United States District Court, E.D. Missouri, Eastern Division
MEMORANDUM AND ORDER
L. WHITE UNITED STATES DISTRICT JUDGE.
matter is before the Court on Plaintiffs First Amended Motion
to Remand (ECF No. 29). This matter is fully briefed and
ready for disposition.
Danielle Mitchell ("Mitchell") is an
African-American female. Mitchell is former employee at the
Starbucks coffee shop in the Marriott Grand Hotel in St.
Louis, Missouri. Mitchell began working at the Strabucks on
May 15, 2007. In April 2013, Mitchell took time off to care
for her disabled mother. In June 2013, Mitchell returned to
work. In December 2013, Mitchell took another round of leave
to care for her mother. In June 2014, Mitchell returned to
her position at Starbucks.
Mitchell returned to her position in June 2014, she alleges
that she experienced discrimination and intolerable workplace
conditions. Mitchell's hours were significantly reduced.
Mitchell alleges that her managers became to harass her about
her absences, calling her a "faker" and a
"liar." Mitchell reported the harassment to human
resources. In response, Mitchell alleges she was written up
alleges that she experienced unfair treatment and harassment
until she was terminated for a cash register oversight.
Mitchell claims that her employment was terminated even
though management had been more tolerant of other employees
for similar mistakes. Mitchell alleges that, prior to her
termination, the majority of the employees at this Starbucks
were African-American, but the majority of its employees are
April 26, 2017, Mitchell filed her Petition for Damages in
the Circuit Court of St. Louis County, Missouri against
Marriott International Inc. d/b/a St. Louis Marriott Grand
Hotel, Denise Shell, Vera Sostre, Rebecca Crist, Melissa
Mazza, Devon Jarrell, and Noureddine Laasri (collectively,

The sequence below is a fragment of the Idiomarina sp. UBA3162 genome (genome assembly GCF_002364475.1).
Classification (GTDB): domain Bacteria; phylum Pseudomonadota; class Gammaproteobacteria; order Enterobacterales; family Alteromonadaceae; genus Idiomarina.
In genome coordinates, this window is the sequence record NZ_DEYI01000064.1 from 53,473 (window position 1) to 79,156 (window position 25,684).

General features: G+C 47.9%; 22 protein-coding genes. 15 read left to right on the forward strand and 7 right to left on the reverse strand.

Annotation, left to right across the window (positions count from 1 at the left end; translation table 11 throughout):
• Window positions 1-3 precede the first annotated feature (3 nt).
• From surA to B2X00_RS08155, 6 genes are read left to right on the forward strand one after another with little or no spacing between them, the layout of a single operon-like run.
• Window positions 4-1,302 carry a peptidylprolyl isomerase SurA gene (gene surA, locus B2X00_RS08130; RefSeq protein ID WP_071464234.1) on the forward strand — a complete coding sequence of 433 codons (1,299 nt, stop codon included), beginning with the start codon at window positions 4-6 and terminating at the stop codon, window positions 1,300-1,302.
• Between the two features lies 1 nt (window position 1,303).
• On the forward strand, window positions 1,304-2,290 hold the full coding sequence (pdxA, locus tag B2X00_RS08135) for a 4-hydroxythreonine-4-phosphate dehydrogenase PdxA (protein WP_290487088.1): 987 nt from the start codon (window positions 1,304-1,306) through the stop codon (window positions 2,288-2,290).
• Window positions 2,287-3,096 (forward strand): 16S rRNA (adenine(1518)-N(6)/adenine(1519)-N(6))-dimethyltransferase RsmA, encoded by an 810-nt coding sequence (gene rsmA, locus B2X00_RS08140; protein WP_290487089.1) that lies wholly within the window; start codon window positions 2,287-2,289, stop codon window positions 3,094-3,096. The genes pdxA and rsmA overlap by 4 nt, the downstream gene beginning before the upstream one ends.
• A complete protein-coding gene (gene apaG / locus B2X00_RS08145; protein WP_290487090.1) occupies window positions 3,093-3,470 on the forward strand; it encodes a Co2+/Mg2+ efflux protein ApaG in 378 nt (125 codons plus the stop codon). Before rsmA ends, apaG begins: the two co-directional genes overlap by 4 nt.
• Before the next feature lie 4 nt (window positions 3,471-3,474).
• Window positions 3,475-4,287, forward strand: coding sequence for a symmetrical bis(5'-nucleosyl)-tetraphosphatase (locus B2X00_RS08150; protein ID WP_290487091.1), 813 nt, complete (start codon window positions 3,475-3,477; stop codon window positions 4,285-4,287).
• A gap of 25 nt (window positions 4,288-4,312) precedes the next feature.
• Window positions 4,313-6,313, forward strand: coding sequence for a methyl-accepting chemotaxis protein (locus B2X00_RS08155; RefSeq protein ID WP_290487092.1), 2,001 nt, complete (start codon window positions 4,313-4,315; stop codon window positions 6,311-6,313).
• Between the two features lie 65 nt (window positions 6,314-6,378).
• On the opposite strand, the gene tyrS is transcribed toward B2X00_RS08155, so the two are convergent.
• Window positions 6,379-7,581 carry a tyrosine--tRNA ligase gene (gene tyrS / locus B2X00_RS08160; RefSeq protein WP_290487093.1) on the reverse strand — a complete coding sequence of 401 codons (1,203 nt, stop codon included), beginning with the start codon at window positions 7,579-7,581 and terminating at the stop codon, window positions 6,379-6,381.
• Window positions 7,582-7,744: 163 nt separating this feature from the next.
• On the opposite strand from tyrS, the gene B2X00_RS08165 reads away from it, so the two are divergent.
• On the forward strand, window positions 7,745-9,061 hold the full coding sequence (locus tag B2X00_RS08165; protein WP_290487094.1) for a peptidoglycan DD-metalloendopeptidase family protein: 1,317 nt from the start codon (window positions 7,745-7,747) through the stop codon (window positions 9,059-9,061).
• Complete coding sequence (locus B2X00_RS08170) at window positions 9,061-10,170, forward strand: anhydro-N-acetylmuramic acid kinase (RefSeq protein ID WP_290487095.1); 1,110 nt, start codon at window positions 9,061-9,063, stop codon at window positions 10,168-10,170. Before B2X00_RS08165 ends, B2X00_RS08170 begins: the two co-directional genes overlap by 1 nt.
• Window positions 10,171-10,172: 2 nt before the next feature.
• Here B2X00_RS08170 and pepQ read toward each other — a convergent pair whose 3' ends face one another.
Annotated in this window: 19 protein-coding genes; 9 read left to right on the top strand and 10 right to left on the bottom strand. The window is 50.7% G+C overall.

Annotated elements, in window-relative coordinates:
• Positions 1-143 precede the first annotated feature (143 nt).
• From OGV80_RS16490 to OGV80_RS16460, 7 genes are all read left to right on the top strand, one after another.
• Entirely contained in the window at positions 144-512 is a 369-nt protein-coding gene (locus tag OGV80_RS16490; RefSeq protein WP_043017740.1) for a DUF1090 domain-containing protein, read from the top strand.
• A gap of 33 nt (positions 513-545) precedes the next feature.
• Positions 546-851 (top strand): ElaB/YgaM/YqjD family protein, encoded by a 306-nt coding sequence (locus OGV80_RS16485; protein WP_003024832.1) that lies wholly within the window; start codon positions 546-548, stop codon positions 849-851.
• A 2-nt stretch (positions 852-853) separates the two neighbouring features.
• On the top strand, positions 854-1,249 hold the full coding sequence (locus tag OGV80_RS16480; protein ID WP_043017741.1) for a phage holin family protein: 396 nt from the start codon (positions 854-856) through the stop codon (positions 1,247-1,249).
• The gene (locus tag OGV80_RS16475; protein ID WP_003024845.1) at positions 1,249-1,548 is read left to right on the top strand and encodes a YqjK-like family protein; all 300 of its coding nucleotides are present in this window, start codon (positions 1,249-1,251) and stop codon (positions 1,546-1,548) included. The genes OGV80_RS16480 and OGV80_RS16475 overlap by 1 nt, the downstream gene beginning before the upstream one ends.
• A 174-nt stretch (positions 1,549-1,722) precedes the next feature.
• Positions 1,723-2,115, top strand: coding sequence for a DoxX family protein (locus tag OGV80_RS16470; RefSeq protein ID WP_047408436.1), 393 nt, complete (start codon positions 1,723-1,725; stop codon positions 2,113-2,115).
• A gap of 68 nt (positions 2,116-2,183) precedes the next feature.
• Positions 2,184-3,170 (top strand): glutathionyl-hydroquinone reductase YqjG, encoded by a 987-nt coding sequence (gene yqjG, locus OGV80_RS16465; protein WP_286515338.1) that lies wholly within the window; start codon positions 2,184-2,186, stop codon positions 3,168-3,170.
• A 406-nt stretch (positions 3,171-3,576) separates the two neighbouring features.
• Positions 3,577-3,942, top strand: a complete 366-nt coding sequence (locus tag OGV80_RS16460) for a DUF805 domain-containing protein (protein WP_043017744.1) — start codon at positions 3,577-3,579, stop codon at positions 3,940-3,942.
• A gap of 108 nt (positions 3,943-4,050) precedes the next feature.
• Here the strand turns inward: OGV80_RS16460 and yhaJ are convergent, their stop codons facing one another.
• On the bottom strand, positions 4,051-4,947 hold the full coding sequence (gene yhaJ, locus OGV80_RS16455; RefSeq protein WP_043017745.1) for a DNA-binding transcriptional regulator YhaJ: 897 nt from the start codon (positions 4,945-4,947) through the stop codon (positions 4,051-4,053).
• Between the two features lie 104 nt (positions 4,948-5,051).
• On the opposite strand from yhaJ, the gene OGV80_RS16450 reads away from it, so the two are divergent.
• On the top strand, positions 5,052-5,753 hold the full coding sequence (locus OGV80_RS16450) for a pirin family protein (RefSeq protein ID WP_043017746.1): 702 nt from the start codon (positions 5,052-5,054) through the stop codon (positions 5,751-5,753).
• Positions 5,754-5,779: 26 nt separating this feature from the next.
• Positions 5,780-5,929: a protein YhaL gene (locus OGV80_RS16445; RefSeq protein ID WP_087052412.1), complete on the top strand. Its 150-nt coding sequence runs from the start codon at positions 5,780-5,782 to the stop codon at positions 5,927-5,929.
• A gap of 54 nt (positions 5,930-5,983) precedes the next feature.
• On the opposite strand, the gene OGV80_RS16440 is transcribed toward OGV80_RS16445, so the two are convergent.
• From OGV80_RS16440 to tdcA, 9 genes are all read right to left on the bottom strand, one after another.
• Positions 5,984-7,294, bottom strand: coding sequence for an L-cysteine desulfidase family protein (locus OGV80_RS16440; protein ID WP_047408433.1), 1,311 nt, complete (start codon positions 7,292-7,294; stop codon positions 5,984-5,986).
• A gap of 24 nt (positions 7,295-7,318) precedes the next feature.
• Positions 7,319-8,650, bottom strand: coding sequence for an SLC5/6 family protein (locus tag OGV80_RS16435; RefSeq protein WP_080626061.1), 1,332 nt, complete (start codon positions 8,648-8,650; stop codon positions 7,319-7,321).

"Defendants"), alleging disability discrimination,
racial and color discrimination, and retaliation. On June 26,
2017, Defendants removed this action to this Court, citing
federal question jurisdiction under 28 U.S.C. §1331.
(ECF No. 1). On September 29, 2017, Mitchell filed her First
Amended Motion for Remand (ECF No. 29), asserting that
federal question jurisdiction did not arise under her First
Amended Petition for Damages (ECF No. 27).
MOTION TO REMAND
Standard of Review
as the parties invoking federal jurisdiction, bear the burden
of proving that all prerequisites to jurisdiction are
satisfied. Green v. Ameritrade, Inc., 279 F.3d 590,
596 (8th Cir. 2002). Removal statutes are strictly construed,
In re Business Men's Assurance Co. of America,
992 F.2d 181, 183 (8th Cir. 1993), and any doubts about the
propriety of removal are to be resolved in favor of remand.
Central la. Power Coop. v. Midwest Indep. Transmission
Sys. Operator, Inc., 561 F.3d 904, 912 (8th Cir. 2009).
While a defendant has a statutory right to remove in certain
situations, the plaintiff is still the master of his own
claim. See Caterpillar Inc. v. Williams, 482 U.S.
386, 391 & n.7 (1987); see also Burns v. Windsor Ins.
Co., 31 F.3d 1092, 1095 (11th Cir. 1994)
("Defendant's right to remove and plaintiffs right